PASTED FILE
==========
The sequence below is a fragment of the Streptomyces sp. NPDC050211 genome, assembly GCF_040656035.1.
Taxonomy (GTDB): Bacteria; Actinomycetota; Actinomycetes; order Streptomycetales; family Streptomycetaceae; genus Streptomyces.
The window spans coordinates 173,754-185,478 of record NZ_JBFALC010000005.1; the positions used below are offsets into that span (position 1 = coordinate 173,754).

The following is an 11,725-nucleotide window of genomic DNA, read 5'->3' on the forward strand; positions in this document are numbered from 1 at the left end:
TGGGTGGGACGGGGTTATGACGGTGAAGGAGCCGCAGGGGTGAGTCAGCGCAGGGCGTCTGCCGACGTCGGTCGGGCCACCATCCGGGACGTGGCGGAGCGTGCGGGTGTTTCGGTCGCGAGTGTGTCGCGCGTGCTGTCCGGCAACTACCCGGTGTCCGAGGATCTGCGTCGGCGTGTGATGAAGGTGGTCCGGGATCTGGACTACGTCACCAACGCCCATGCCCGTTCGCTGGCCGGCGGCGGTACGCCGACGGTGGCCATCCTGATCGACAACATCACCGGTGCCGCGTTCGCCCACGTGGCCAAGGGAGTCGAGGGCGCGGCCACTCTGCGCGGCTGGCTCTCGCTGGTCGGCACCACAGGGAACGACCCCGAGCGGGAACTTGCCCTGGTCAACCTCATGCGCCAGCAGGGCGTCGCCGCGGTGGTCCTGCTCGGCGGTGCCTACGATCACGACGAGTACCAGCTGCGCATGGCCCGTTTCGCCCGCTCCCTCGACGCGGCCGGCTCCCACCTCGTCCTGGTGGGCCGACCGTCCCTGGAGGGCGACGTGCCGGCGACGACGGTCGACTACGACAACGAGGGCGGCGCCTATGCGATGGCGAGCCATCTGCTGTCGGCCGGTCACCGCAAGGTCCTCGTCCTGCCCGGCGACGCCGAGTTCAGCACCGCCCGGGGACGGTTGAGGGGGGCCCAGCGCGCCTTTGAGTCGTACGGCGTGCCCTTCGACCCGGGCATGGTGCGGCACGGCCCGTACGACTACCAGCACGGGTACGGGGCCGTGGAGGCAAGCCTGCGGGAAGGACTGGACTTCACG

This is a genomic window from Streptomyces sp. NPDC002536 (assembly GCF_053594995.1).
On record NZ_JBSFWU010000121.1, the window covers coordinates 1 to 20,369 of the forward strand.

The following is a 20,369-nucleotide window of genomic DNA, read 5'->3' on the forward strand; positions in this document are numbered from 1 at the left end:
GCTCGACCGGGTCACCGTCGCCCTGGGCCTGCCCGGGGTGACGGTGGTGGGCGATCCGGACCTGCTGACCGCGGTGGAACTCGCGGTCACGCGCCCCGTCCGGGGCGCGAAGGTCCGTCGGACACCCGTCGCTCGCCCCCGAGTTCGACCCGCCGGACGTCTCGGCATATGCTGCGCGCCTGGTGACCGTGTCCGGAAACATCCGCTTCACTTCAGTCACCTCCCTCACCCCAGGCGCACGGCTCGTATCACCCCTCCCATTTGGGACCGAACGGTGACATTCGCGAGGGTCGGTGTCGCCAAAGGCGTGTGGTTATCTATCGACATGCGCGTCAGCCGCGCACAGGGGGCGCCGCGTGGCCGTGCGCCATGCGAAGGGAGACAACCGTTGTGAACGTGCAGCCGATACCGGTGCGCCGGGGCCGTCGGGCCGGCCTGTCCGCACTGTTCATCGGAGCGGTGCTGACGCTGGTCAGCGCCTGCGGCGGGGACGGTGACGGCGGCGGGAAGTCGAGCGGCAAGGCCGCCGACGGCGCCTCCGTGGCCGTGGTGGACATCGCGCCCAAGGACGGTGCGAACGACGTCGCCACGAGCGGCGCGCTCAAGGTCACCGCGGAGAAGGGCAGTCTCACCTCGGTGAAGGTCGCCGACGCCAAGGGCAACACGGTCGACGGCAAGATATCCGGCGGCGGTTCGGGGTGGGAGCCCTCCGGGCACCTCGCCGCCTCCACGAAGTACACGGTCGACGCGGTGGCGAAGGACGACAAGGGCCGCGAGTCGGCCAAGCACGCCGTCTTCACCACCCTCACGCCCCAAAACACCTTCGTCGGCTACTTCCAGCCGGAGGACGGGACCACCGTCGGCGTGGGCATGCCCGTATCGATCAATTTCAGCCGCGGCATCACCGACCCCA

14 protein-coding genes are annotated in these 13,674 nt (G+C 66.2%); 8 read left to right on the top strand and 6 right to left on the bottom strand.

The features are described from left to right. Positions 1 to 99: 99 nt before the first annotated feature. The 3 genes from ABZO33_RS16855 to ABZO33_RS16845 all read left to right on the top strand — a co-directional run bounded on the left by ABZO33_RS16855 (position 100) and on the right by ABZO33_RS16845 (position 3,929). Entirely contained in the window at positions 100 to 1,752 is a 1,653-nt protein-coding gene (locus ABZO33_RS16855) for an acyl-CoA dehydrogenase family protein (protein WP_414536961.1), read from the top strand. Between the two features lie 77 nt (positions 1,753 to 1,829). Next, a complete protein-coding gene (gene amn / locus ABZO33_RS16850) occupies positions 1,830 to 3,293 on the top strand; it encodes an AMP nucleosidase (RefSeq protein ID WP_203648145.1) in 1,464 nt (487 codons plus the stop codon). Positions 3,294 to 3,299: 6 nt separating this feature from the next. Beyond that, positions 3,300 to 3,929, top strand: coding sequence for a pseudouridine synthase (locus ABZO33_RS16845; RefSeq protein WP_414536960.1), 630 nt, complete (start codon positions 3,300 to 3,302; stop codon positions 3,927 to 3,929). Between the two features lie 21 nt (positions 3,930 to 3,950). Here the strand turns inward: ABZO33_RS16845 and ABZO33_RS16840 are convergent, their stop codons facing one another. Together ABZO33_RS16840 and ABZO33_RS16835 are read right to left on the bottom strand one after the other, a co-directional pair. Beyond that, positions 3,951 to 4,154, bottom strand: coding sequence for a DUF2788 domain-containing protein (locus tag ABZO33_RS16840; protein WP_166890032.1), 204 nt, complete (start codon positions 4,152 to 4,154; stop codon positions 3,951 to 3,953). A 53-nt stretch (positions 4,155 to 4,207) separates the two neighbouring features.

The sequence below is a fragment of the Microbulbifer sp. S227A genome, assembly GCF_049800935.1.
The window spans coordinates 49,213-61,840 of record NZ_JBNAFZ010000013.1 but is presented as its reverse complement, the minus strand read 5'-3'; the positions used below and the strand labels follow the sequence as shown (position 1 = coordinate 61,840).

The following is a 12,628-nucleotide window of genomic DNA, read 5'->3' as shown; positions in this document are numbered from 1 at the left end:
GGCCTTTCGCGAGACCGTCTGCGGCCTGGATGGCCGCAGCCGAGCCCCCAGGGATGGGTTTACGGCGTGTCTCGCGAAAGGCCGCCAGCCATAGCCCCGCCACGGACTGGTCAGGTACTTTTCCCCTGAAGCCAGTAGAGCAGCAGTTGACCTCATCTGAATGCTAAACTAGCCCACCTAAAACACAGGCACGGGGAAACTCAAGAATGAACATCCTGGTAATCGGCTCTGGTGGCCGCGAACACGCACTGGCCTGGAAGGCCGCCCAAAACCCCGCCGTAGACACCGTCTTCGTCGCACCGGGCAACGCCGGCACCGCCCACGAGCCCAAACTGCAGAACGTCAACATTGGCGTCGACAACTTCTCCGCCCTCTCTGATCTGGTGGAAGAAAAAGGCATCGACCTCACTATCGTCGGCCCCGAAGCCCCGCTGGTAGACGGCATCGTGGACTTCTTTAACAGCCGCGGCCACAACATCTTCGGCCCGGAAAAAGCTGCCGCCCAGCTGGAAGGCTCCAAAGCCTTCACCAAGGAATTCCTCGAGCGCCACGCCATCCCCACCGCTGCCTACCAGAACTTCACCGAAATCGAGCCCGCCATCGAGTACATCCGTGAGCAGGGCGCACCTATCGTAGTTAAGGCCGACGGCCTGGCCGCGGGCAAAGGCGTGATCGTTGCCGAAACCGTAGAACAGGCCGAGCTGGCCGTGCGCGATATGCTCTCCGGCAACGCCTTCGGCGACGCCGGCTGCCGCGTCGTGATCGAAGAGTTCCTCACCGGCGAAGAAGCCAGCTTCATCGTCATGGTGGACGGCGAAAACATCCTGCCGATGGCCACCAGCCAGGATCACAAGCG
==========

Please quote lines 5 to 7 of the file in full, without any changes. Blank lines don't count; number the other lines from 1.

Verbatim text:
TGGGTGGGACGGGGTTATGACGGTGAAGGAGCCGCAGGGGTGAGTCAGCGCAGGGCGTCTGCCGACGTCGGTCGGGCCACCATCCGGGACGTGGCGGAGCGTGCGGGTGTTTCGGTCGCGAGTGTGTCGCGCGTGCTGTCCGGCAACTACCCGGTGTCCGAGGATCTGCGTCGGCGTGTGATGAAGGTGGTCCGGGATCTGGACTACGTCACCAACGCCCATGCCCGTTCGCTGGCCGGCGGCGGTACGCCGACGGTGGCCATCCTGATCGACAACATCACCGGTGCCGCGTTCGCCCACGTGGCCAAGGGAGTCGAGGGCGCGGCCACTCTGCGCGGCTGGCTCTCGCTGGTCGGCACCACAGGGAACGACCCCGAGCGGGAACTTGCCCTGGTCAACCTCATGCGCCAGCAGGGCGTCGCCGCGGTGGTCCTGCTCGGCGGTGCCTACGATCACGACGAGTACCAGCTGCGCATGGCCCGTTTCGCCCGCTCCCTCGACGCGGCCGGCTCCCACCTCGTCCTGGTGGGCCGACCGTCCCTGGAGGGCGACGTGCCGGCGACGACGGTCGACTACGACAACGAGGGCGGCGCCTATGCGATGGCGAGCCATCTGCTGTCGGCCGGTCACCGCAAGGTCCTCGTCCTGCCCGGCGACGCCGAGTTCAGCACCGCCCGGGGACGGTTGAGGGGGGCCCAGCGCGCCTTTGAGTCGTACGGCGTGCCCTTCGACCCGGGCATGGTGCGGCACGGCCCGTACGACTACCAGCACGGGTACGGGGCCGTGGAGGCAAGCCTGCGGGAAGGACTGGACTTCACG

This is a genomic window from Streptomyces sp. NPDC002536 (assembly GCF_053594995.1).
On record NZ_JBSFWU010000121.1, the window covers coordinates 1 to 20,369 of the forward strand.